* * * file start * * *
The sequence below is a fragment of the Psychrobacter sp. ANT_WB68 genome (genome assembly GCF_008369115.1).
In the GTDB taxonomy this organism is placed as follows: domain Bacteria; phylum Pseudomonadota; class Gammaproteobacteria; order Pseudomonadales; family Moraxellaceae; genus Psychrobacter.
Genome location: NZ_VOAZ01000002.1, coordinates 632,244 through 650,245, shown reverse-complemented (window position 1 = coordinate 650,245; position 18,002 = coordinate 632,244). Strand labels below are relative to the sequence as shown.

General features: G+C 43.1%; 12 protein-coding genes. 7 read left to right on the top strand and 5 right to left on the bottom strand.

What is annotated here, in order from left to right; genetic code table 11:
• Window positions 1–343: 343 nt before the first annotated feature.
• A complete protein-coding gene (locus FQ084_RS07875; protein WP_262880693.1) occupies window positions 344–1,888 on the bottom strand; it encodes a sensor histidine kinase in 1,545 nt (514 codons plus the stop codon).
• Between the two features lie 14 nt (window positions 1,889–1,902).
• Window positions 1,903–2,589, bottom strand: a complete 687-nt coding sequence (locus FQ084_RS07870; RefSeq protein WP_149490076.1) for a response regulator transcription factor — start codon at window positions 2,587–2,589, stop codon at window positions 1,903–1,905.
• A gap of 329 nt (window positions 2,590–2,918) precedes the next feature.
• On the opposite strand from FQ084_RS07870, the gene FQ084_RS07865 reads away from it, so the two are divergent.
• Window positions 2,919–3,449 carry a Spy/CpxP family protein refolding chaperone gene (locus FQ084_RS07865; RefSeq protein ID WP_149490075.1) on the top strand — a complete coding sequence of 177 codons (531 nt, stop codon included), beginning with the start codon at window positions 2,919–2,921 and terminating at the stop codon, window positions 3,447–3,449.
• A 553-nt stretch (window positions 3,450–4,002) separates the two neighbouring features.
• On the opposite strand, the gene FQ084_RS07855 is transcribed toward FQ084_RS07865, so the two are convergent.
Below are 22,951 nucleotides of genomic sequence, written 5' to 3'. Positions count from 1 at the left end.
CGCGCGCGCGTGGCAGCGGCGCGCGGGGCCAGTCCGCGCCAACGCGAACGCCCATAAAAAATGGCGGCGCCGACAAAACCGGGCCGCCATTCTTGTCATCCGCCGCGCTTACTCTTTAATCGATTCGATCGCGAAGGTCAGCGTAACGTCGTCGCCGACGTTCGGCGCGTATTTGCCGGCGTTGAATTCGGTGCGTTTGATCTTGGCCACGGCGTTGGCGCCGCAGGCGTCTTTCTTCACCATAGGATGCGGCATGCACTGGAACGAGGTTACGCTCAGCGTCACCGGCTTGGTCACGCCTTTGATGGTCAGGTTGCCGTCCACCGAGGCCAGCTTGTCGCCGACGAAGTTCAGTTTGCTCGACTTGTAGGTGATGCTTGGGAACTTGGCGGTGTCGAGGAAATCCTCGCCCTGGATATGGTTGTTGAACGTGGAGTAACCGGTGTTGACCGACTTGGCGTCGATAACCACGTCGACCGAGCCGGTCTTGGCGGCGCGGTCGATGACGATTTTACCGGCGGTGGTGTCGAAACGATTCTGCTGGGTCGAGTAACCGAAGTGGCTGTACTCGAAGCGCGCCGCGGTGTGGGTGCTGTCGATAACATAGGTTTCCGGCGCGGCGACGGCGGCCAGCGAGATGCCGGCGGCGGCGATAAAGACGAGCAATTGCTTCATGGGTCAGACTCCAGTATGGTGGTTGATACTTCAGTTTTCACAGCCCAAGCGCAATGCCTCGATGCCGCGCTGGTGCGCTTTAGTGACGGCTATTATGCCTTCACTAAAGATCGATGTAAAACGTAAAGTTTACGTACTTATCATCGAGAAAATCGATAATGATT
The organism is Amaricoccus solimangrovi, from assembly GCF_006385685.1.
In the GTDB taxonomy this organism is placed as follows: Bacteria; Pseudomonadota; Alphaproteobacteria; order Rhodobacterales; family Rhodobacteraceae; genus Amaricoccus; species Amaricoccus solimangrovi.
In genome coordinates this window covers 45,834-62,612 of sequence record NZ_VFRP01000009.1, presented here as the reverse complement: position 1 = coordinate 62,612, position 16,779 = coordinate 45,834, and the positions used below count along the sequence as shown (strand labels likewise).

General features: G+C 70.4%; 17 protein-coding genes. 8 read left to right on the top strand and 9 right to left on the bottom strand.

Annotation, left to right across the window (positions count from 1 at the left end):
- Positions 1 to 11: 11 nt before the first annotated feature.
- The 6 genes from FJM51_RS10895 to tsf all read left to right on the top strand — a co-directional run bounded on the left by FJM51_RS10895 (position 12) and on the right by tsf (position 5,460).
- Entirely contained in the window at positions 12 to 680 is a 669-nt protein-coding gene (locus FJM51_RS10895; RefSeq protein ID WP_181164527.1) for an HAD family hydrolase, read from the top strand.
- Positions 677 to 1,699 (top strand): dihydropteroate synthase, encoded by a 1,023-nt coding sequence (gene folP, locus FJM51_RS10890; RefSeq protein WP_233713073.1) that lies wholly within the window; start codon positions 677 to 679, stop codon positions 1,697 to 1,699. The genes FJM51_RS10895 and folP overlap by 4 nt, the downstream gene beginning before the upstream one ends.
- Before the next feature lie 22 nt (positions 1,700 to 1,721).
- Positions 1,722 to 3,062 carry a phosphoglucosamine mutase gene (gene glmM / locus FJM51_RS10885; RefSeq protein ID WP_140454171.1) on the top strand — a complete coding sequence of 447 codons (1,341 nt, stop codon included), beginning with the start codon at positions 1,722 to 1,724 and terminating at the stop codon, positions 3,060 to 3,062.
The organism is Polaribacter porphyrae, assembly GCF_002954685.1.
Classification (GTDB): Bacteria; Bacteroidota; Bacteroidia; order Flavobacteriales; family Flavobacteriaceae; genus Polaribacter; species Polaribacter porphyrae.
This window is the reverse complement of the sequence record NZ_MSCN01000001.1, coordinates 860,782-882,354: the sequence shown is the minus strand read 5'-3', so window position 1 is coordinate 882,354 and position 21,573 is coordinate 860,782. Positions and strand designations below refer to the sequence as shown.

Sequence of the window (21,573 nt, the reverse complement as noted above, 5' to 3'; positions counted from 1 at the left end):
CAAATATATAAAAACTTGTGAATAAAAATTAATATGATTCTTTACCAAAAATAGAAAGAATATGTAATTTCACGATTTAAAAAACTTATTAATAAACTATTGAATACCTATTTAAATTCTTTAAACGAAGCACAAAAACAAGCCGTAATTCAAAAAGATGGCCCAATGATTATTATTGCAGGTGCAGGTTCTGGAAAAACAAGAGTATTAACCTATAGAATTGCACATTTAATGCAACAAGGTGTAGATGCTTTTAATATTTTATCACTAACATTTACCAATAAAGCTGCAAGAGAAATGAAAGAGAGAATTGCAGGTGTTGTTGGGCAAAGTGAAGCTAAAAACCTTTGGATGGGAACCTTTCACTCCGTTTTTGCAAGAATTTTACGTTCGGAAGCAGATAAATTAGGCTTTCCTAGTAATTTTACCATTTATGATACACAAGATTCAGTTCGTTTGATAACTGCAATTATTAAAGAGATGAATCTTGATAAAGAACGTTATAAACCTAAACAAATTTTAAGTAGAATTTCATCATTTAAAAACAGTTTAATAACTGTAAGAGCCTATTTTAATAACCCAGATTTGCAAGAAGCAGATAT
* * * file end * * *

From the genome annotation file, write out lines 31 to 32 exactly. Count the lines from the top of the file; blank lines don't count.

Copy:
Sequence of the window (21,573 nt, the reverse complement as noted above, 5' to 3'; positions counted from 1 at the left end):
CAAATATATAAAAACTTGTGAATAAAAATTAATATGATTCTTTACCAAAAATAGAAAGAATATGTAATTTCACGATTTAAAAAACTTATTAATAAACTATTGAATACCTATTTAAATTCTTTAAACGAAGCACAAAAACAAGCCGTAATTCAAAAAGATGGCCCAATGATTATTATTGCAGGTGCAGGTTCTGGAAAAACAAGAGTATTAACCTATAGAATTGCACATTTAATGCAACAAGGTGTAGATGCTTTTAATATTTTATCACTAACATTTACCAATAAAGCTGCAAGAGAAATGAAAGAGAGAATTGCAGGTGTTGTTGGGCAAAGTGAAGCTAAAAACCTTTGGATGGGAACCTTTCACTCCGTTTTTGCAAGAATTTTACGTTCGGAAGCAGATAAATTAGGCTTTCCTAGTAATTTTACCATTTATGATACACAAGATTCAGTTCGTTTGATAACTGCAATTATTAAAGAGATGAATCTTGATAAAGAACGTTATAAACCTAAACAAATTTTAAGTAGAATTTCATCATTTAAAAACAGTTTAATAACTGTAAGAGCCTATTTTAATAACCCAGATTTGCAAGAAGCAGATAT